Wound Care (cont.)
When to Seek Medical Care for a Wound
Most wounds can be treated at home with routine first aid including thorough
washing and dressing to prevent infection.
Some of the following are reasons medical care should be obtained for a wound:
- If the wound is due to significant
force or trauma and other injures are be present.
- If bleeding cannot be stopped even with
persistent pressure and elevation.
- If there is concern that wound requires
repair with sutures (stitches). The size and location of the wound are important
considerations. Most facial wounds may need to be repaired for cosmetic reasons,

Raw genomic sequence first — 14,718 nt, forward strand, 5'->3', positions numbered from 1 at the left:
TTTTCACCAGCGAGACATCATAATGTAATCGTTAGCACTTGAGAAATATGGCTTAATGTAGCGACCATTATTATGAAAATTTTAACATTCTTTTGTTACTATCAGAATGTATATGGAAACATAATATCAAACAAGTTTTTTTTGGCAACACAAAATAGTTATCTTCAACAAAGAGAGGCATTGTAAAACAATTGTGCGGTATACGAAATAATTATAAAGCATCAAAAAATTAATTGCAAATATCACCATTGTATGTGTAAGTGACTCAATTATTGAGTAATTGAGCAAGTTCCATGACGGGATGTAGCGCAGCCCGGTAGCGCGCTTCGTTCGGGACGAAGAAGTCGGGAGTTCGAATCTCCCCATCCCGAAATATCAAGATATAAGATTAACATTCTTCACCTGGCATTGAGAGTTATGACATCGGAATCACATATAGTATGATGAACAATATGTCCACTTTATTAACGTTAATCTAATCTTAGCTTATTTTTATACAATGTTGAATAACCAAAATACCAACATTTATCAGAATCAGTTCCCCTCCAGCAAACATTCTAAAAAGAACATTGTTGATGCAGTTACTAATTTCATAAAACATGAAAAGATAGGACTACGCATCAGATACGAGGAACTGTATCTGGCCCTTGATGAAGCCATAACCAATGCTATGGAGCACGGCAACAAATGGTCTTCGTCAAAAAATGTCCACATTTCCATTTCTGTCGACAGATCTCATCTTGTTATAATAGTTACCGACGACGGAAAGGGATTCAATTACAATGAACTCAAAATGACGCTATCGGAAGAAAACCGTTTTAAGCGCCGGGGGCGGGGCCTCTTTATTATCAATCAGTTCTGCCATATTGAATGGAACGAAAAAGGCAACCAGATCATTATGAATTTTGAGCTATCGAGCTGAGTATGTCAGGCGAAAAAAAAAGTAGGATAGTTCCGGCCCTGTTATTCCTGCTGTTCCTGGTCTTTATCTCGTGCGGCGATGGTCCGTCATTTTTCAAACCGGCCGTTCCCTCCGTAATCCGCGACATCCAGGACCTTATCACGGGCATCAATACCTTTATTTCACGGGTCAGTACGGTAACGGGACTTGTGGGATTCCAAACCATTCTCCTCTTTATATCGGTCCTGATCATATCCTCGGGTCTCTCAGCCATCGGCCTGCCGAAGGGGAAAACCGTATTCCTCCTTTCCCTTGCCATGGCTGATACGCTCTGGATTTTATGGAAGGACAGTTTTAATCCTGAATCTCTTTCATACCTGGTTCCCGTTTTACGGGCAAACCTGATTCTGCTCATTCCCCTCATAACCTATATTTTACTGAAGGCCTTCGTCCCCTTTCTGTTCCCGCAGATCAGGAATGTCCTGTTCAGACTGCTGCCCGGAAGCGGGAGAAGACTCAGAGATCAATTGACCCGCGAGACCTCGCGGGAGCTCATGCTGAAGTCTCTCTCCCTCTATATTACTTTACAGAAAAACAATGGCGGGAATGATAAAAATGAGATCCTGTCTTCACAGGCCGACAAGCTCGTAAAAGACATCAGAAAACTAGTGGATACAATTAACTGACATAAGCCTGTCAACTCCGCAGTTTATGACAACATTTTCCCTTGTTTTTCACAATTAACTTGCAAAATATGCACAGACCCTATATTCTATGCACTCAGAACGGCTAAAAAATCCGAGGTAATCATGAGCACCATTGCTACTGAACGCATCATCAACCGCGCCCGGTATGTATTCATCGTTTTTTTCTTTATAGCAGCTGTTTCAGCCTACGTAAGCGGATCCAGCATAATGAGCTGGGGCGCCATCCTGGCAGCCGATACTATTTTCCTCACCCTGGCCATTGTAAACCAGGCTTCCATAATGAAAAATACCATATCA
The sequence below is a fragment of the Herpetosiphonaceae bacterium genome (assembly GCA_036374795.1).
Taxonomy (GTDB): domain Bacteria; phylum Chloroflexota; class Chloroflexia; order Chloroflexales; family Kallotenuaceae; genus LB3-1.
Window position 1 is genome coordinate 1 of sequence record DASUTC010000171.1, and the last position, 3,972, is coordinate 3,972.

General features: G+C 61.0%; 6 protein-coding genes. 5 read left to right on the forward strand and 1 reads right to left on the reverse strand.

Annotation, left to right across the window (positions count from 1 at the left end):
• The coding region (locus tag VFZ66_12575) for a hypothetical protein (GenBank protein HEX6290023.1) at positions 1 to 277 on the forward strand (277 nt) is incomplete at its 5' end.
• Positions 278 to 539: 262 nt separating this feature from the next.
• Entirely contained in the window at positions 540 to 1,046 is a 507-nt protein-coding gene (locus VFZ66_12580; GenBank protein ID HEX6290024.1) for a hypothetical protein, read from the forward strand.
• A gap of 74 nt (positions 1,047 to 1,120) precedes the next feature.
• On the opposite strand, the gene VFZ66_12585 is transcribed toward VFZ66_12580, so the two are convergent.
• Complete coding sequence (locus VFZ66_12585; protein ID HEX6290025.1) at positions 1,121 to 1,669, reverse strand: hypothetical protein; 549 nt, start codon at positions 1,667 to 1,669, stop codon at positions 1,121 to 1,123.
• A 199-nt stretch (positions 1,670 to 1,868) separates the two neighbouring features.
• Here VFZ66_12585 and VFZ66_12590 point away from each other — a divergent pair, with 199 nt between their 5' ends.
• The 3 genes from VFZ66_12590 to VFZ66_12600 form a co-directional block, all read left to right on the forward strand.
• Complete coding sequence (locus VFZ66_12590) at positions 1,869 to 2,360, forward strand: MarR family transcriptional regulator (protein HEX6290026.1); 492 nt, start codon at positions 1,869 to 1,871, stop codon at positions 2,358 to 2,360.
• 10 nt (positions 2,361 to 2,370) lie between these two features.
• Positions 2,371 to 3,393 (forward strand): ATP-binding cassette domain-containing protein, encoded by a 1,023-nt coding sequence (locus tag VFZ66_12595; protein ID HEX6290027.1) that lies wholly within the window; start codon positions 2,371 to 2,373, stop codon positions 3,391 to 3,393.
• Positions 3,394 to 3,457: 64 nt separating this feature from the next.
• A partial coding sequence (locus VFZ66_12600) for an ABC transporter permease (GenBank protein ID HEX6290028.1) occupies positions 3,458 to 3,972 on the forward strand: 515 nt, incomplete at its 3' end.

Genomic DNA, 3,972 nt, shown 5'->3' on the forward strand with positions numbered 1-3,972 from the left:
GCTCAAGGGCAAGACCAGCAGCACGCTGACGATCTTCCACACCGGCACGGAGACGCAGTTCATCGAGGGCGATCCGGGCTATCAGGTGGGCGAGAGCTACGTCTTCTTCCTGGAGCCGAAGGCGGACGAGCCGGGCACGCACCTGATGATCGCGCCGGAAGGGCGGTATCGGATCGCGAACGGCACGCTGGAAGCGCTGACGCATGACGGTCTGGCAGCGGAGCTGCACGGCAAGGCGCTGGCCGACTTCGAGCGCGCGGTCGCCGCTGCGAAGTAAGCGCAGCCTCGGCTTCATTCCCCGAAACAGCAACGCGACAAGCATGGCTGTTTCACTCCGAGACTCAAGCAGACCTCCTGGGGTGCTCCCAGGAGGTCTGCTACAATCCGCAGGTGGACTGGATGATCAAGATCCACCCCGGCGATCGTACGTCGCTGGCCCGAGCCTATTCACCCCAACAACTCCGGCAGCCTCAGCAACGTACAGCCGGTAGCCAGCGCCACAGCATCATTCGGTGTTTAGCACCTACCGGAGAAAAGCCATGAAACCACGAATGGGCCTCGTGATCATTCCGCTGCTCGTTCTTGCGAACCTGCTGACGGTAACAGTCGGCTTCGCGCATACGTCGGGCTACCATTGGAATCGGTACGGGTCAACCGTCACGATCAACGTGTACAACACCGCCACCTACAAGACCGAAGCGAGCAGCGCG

especially if they involve the lip or eye.
- If the wound is caused by an animal
bite. At least 50% of dog bites, 80% of cat bites, and 100% of human bites
infected. There is also a need to consider
rabies immunizations if appropriate.
- If the wound is very dirty and cannot
be easily cleaned.
- If there is evidence of infection
including redness, swelling, increased pain, and pus at the wound.
- If tetanus immunizations are not up to
date, then a booster is needed within 48 hours. If the patient has never been
immunized, the initial tetanus prevention with immunoglobulin should be given
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